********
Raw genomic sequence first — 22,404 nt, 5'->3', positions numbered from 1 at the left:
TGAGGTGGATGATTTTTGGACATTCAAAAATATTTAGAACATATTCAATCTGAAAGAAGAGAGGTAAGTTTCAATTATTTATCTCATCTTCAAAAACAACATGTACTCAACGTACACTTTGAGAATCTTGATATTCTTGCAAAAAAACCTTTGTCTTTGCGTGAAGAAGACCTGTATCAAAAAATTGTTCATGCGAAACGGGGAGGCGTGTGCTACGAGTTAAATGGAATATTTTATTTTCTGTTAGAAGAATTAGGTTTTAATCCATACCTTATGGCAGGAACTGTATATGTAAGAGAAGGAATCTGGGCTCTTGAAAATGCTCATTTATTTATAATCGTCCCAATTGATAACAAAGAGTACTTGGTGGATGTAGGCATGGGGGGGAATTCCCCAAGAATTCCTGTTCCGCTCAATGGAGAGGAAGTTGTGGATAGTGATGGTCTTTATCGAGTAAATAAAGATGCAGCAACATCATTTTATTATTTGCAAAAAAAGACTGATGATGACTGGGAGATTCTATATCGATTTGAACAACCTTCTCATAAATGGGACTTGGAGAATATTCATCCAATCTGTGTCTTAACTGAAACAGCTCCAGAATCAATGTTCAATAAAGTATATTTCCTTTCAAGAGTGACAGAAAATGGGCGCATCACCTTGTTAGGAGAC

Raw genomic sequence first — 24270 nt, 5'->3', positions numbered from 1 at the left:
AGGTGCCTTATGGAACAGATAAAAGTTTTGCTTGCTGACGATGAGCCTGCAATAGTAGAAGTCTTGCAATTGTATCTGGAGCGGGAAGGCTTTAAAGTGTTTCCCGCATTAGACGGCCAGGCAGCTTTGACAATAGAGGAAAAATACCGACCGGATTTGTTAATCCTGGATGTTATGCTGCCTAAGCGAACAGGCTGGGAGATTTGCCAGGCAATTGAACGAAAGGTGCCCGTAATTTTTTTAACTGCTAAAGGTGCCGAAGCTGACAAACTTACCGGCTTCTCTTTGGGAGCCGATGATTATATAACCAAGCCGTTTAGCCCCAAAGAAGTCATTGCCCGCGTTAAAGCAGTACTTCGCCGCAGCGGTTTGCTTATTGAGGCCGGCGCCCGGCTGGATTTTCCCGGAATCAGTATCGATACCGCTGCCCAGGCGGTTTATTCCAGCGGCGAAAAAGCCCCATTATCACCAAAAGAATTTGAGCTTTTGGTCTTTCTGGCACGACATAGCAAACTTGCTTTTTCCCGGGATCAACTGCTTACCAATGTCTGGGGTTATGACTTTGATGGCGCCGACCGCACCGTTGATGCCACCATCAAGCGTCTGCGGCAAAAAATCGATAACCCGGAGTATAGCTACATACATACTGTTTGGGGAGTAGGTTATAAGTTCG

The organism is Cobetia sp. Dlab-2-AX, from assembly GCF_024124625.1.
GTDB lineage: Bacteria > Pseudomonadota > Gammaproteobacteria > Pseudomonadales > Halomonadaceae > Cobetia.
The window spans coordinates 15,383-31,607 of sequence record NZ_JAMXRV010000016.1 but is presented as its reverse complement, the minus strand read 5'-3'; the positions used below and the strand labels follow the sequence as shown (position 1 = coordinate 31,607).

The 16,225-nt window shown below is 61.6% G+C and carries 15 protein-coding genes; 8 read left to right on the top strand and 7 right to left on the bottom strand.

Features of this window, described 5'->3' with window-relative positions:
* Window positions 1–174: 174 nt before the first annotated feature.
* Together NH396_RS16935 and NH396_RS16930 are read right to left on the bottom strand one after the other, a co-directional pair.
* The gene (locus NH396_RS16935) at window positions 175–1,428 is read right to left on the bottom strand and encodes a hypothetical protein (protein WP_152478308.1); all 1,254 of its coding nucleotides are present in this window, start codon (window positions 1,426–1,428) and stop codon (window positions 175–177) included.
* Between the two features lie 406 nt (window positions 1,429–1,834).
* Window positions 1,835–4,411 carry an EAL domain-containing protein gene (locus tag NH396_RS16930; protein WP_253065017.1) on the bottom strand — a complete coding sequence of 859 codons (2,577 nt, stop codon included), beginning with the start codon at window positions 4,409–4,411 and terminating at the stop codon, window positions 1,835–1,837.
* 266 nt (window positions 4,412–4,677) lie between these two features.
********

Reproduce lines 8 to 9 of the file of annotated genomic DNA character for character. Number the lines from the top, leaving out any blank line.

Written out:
The 16,225-nt window shown below is 61.6% G+C and carries 15 protein-coding genes; 8 read left to right on the top strand and 7 right to left on the bottom strand.

Features of this window, described 5'->3' with window-relative positions: